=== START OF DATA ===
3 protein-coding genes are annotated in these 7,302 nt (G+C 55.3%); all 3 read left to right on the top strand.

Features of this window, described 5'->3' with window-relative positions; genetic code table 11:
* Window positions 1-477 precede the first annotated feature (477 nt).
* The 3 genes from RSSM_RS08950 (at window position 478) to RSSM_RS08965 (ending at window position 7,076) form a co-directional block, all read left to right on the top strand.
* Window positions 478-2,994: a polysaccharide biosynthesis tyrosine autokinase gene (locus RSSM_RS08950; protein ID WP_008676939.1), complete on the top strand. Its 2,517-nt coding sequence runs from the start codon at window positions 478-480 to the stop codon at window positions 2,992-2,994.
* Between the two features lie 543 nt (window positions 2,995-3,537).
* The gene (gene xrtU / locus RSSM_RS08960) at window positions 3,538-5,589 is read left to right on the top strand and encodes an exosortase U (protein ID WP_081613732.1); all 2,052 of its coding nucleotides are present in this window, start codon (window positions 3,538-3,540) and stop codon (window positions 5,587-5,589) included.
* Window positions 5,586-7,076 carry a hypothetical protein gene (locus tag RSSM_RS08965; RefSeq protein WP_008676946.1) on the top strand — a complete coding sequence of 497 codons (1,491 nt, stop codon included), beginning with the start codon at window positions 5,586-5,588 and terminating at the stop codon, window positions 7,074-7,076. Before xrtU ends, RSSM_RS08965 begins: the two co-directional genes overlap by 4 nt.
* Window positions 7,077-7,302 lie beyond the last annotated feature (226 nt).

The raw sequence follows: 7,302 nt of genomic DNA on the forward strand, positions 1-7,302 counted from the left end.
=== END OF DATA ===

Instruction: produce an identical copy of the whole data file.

3 protein-coding genes are annotated in these 7,302 nt (G+C 55.3%); all 3 read left to right on the top strand.

Features of this window, described 5'->3' with window-relative positions; genetic code table 11:
* Window positions 1-477 precede the first annotated feature (477 nt).
* The 3 genes from RSSM_RS08950 (at window position 478) to RSSM_RS08965 (ending at window position 7,076) form a co-directional block, all read left to right on the top strand.
* Window positions 478-2,994: a polysaccharide biosynthesis tyrosine autokinase gene (locus RSSM_RS08950; protein ID WP_008676939.1), complete on the top strand. Its 2,517-nt coding sequence runs from the start codon at window positions 478-480 to the stop codon at window positions 2,992-2,994.
* Between the two features lie 543 nt (window positions 2,995-3,537).
* The gene (gene xrtU / locus RSSM_RS08960) at window positions 3,538-5,589 is read left to right on the top strand and encodes an exosortase U (protein ID WP_081613732.1); all 2,052 of its coding nucleotides are present in this window, start codon (window positions 3,538-3,540) and stop codon (window positions 5,587-5,589) included.
* Window positions 5,586-7,076 carry a hypothetical protein gene (locus tag RSSM_RS08965; RefSeq protein WP_008676946.1) on the top strand — a complete coding sequence of 497 codons (1,491 nt, stop codon included), beginning with the start codon at window positions 5,586-5,588 and terminating at the stop codon, window positions 7,074-7,076. Before xrtU ends, RSSM_RS08965 begins: the two co-directional genes overlap by 4 nt.
* Window positions 7,077-7,302 lie beyond the last annotated feature (226 nt).

The raw sequence follows: 7,302 nt of genomic DNA on the forward strand, positions 1-7,302 counted from the left end.